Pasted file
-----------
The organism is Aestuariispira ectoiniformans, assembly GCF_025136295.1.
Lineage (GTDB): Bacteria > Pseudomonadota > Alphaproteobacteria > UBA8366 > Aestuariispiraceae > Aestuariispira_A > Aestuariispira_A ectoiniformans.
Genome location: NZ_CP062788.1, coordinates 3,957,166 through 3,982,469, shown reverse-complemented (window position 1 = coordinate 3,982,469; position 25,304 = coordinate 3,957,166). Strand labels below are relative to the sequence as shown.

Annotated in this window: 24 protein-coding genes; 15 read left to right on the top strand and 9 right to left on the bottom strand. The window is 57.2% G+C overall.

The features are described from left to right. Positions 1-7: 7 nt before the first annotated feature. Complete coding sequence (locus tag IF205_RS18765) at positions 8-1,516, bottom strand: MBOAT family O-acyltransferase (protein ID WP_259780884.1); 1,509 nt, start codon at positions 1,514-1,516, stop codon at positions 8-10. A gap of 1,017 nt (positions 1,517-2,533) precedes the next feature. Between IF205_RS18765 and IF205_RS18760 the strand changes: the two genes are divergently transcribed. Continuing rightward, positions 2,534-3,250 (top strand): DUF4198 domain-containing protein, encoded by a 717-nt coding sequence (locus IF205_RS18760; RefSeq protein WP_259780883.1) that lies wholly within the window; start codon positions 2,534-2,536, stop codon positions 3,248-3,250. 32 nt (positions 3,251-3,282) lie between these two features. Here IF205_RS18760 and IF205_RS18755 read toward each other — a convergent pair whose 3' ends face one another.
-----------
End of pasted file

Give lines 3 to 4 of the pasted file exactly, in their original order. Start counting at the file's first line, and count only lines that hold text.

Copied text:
Genome location: NZ_CP062788.1, coordinates 3,957,166 through 3,982,469, shown reverse-complemented (window position 1 = coordinate 3,982,469; position 25,304 = coordinate 3,957,166). Strand labels below are relative to the sequence as shown.

Annotated in this window: 24 protein-coding genes; 15 read left to right on the top strand and 9 right to left on the bottom strand. The window is 57.2% G+C overall.